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Our Ocean Action Project's 1st Whale Shark Sighting


We are thrilled to report our 1st whale shark sighting since our Ocean Action Project was incepted in 2012. The whale shark was seen close to the surface at Hin Pae in Surin Islands.

Richelieu Rock in Surin National Park is renowned worldwide as a whale shark magnet but in recent years sightings have been extremely rare, causing concern that they were falling prey to the fishing industry. This season however sightings by other dive operators in the Andaman Sea seem to have increased, including a juvenile seen at Koh Tachai - the most northernly island in Similans National Park.

Whale Sharks come up to shallow waters to warm up after travelling at depth as they migrate through our seas & oceans. Over the past few seasons, sea temperatures in North Andaman Sea have been 1 or 2 degrees higher than normal. This year however, they are back to normal. So perhaps in previous years when sea temperatures were higher, whale sharks did not need to come up as frequently or as shallow to warm up, hence sightings were rarer. Just a personal theory - no scientific proof!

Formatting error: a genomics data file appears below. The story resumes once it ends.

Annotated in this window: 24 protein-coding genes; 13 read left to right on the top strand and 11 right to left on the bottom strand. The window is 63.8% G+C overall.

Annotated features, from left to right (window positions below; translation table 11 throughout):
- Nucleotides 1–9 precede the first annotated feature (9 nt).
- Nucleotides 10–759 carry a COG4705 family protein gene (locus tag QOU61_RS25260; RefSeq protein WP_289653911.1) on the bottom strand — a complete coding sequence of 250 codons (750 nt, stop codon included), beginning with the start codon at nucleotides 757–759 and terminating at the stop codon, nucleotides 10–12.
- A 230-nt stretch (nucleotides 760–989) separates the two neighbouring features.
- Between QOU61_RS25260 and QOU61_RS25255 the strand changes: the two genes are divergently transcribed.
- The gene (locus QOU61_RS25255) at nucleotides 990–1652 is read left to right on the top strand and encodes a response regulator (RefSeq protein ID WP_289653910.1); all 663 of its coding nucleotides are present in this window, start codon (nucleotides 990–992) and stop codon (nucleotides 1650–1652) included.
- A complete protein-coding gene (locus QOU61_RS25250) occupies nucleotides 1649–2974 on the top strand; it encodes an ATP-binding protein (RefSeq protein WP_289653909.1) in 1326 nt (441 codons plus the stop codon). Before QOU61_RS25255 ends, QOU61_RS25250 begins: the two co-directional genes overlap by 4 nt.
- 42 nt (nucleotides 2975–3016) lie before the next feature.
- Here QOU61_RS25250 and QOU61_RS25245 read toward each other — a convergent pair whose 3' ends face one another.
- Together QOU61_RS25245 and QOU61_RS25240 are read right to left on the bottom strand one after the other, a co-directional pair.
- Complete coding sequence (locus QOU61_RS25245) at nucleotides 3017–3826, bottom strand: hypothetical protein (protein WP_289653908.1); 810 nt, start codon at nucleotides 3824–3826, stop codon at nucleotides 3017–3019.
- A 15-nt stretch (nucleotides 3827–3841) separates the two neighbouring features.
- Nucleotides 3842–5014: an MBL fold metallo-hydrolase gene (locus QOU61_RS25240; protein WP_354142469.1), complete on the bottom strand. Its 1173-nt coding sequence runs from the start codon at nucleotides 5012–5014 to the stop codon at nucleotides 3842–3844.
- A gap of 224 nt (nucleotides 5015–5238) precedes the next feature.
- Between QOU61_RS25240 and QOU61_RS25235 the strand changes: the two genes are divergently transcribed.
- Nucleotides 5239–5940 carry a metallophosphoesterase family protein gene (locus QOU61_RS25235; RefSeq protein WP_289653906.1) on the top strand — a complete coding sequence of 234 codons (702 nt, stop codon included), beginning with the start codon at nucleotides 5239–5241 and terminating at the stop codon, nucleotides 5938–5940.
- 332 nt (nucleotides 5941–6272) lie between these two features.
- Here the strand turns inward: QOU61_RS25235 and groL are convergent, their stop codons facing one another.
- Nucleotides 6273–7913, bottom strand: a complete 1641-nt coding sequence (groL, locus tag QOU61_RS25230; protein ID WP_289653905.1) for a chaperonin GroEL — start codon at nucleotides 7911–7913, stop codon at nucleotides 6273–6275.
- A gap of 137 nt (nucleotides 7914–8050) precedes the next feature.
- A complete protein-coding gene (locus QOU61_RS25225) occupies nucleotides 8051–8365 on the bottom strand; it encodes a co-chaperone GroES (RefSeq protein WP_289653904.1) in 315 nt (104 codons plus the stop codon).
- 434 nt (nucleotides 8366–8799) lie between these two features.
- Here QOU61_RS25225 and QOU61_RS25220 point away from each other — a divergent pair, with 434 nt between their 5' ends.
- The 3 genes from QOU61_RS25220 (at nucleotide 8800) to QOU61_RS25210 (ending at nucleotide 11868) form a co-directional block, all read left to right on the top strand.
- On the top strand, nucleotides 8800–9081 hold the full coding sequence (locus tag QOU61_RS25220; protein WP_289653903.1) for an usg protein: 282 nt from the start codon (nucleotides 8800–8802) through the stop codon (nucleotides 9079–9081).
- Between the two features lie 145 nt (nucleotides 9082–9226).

Blue Guru will however continuing monitoring sightings of all types of shark & ray on every dive & snorkel session this season as part of our Ocean Action Project. This data will be analysed to assess whether shark & ray populations are declining (or recovering) and whether fishing boats seen near dive/snorkel sites are increasing (or reducing). Either way, we want to ensure endangered species such as whale sharks are not at threat from the fishing boats & their nets.

We also share all data recorded from every dive/snorkel with eShark Thailand - a national project being run this season by Shark Guardian to monitor shark, ray, turtle, seahorse & other species. So we are excited to be able to report our 1st whale shark sighting to them.

We also submit data & photographs of whale shark sightings to Ecocean & Shark Trust, 2 international organisations which manage photo ID liabraries. Using technology they can identify individual whale sharks using their unique patterns. So we look forward to finding out whether the whale shark seen at Surin is new to the Andaman Sea or a return visitor.

We also hope to have more whale shark sightings at Richelieu, Surin & Tachai, as we now enter what is traditionally considered to be whale shark season in North Andaman Sea.

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